Updated: Nov 4, 2020
Carebara is a genus of ants containing many members. Most of the researched species in this genus are found in Asia and Africa. But there are also species found in the Americas. Below is a list of species found here in the Americas according to my rudimentary research:
As one can observe from the list above, Carebara is actually very diverse in the Americas. However only Carebara longii (Cocina compex; underlined) is native to the United States.
Carebara longii gyne collected in Texas. Notice the erect hairs on the abdomen.
Most, if not all, of the Carebara in the Americas are pretty much unstudied, as collections are few and far between. Behavior observations for American Carebara are even less common, most of the data coming from papers scattered across the various databases, libraries, and collections of the world. Most of our research from Carebara come from Dr. Fernando Fernández (Universidad Nacional de Colombia).
Recently I had the opportunity to travel to Austin, Texas. While I was there I did many things, including touring the entomology collection at UT austin, meeting Dr. Alex Wild, attending my mother's graduation, and... of course, searching for ants. I found quite a few ants right outside the hotel I was staying in, including Dorymyrmex flavus, Brachymyrmex sp., cyphomyrmex rimosus, and solenopsis invicta.
However I observed quite a few ants on they day I went and visited Zilker open space, and Zilker botanical gardens. Collecting species like Atta texana, Camponotus cf. decipiens, and the spotlight of this article Carebara longii.
There are 15 valid collections of this species according to California Academy of Science's Global ant Database. I naturalists states another 6 observations, I can only verify 4 of these as one of the queens was missing an abdomen and the one worker observed was not of good quality. My observation is cited on inaturalist as well including some of the data from collection.
So where did I find this queen exactly? luckily I observed the collection coordinates with a photo, so I was able to add this to my inaturalist observation. Below I have included the useful information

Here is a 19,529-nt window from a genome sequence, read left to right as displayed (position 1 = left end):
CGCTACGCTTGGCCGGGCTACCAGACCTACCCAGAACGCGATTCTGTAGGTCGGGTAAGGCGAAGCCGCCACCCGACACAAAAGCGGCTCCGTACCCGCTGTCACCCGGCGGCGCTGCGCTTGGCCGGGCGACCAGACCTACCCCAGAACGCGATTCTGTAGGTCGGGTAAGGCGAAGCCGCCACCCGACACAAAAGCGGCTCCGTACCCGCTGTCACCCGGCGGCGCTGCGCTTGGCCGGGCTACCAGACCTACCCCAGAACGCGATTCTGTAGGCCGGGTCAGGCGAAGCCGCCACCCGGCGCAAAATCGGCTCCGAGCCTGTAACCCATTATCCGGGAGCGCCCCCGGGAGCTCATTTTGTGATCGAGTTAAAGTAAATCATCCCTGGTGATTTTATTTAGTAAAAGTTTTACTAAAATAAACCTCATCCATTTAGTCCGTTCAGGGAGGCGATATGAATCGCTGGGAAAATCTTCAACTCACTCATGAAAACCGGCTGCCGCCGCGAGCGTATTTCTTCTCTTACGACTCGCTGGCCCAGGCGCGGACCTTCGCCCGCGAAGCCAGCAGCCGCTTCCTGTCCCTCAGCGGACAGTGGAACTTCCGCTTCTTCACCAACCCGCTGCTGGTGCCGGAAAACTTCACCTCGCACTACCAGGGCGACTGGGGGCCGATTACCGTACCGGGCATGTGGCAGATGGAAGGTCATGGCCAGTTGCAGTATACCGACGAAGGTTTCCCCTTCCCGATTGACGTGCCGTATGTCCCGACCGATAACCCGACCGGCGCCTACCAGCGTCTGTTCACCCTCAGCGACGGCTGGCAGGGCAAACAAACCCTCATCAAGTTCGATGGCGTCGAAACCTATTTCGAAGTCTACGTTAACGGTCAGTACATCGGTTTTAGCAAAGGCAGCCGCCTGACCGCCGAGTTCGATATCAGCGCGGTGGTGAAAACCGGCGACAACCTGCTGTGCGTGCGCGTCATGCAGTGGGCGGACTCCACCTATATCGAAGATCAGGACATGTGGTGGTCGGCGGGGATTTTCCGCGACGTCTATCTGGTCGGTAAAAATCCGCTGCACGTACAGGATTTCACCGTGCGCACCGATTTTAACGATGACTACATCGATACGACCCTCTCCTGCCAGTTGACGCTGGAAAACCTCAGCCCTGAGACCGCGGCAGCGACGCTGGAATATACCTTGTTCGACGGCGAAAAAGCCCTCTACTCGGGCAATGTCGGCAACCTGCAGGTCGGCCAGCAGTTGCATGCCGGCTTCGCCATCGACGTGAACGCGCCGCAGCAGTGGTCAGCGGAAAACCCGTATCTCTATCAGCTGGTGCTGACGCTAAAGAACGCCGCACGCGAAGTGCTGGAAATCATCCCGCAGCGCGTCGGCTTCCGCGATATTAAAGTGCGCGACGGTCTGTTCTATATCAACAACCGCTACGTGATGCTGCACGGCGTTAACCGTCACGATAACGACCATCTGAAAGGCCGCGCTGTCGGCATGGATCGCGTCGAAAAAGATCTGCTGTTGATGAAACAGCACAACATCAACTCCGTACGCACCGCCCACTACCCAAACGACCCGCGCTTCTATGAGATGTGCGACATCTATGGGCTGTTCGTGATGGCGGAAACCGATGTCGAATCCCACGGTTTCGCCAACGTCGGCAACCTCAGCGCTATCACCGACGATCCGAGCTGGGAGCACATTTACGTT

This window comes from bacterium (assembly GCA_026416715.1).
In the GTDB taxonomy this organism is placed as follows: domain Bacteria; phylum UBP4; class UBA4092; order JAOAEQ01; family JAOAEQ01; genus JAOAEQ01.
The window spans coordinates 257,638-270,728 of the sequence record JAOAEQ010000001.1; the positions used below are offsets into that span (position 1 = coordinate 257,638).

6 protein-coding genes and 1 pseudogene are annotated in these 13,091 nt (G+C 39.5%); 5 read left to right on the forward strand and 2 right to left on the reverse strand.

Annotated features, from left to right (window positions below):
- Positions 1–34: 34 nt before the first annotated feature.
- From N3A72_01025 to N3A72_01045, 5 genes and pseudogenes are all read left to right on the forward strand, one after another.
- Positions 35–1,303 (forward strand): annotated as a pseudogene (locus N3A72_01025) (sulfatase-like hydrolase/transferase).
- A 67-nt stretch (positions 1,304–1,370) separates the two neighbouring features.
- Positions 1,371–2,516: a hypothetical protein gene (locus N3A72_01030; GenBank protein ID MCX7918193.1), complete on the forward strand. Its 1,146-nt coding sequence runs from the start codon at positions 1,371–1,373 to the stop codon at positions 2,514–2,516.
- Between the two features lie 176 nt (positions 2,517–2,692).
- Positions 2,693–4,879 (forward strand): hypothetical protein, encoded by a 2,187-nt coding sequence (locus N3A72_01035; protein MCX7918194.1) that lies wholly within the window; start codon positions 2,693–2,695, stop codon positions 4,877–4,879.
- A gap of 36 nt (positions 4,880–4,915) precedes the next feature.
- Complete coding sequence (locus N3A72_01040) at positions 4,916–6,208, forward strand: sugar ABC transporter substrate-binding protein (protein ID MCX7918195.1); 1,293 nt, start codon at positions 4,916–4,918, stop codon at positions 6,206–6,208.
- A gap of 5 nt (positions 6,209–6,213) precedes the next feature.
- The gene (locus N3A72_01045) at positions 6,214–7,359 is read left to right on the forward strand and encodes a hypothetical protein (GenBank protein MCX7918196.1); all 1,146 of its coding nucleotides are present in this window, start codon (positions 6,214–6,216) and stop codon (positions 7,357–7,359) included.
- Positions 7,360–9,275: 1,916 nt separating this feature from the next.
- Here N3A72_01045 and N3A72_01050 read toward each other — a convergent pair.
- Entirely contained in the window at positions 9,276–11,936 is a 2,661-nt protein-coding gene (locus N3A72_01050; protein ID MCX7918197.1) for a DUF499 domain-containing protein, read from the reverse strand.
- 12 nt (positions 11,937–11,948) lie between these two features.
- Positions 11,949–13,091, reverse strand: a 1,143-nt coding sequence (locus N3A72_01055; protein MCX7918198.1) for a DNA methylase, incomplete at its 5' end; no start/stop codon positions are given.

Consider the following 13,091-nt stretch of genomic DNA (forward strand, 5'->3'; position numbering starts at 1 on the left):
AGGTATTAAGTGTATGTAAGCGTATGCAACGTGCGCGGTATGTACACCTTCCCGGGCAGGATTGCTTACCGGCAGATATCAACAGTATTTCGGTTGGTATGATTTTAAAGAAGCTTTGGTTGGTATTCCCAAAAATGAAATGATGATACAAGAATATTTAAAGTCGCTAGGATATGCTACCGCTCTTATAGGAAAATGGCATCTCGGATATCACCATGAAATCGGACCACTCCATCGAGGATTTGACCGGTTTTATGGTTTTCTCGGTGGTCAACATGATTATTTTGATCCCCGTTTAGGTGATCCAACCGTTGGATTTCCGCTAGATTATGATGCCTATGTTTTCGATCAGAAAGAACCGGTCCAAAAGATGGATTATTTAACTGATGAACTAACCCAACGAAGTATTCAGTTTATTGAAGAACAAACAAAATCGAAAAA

Interestingly enough, the gyne was collected under a log next to (~4cm away from) a larva of a Lucanus sp. stag beetle, which is likely just a coincidence, but still an interesting observation, nonetheless. It was found in a mixture of leaf litter, loamy soil, and decayed wood soil.
The nest of Carebara longii can be found up and to the right of the yellow leaf in the photo. beetle larva found out of frame to the left.
According to my observations this species often resorts to thanatosis (playing dead) when disturbed. I have observed this behavior many times but it usually was correlated with disturbances or vibrations. This is likely an effective strategy in the wild, as this species can avoid predation if it doesn't move. It appears to appreciate moist nest temperatures and lays more eggs when soil is present in it's nest.
Thanatosis as a defense mechanism in Carebara longii is fairly common according to my observations.
Carebara longii queen in her newest nest that I specially designed even with custom soil.
I observed this queen to be very active, often attempting escape when given the chance. I observed that it also curled up when dropped. This is likely a defense mechanism to avoid disturbances on the ground. The queen also reared up on her legs a few times after recovering from a disturbance. this is likely to make the ant look larger.
Carebara longii queen rears on her forelegs.
Overall, I believe this species is likely cryptic in nature, or at least it founds its nests in leaf litter. Most collections (oddly enough) take place between september and october, which could mean that even workers are elusive unless the time for nuptial flight comes around. I estimate that this species likely has two nuptial flights or alternating ones between mid-late September (Sept. 12-28), and mid October (Oct. 12-18). I also support the hypothesis provided to me by Fernández, that this species likely has a major caste that hasn't been observed yet. The fact that this species has not been found in large numbers also suggests this is the case. If the species was subterranean, like other Carebara they could be vacated from their nests by army ants like Neivamyrmex, or Labidus.
I think this species likely will face difficulties in the future as fire ants invade more of their habitats, because queens are more likely to get found and eaten by the workers of Solenopsis invicta as queens found colonies.
Carebara longii profile.
Carebara longii queen with eggs, this species seems to be very resilient when it comes to rearing young.
The mysterious case of Carebara longii in Costa Rica.
Recently I was shown this image of a queen found in costa rica. After reaching out to John Longino at University of Utah, an expert on the region, I was informed that the queen belonged to another species Carebara urichi. who's queens look almost identical in person.
Fernández's paper: https://antwiki.org/wiki/images/6/65/Fernandez_2004a.pdf
Carebara longii records: https://www.antweb.org/browse.do?genus=carebara&species=longii&rank=species
My Inaturalist observation: https://www.inaturalist.org/observations/35103468
Observation database (personal): https://docs.google.com/spreadsheets/d/1pezshUFFtkCkpE9WsQviPsgxmBPgosuf5cWEhuNAudI/edit#gid=0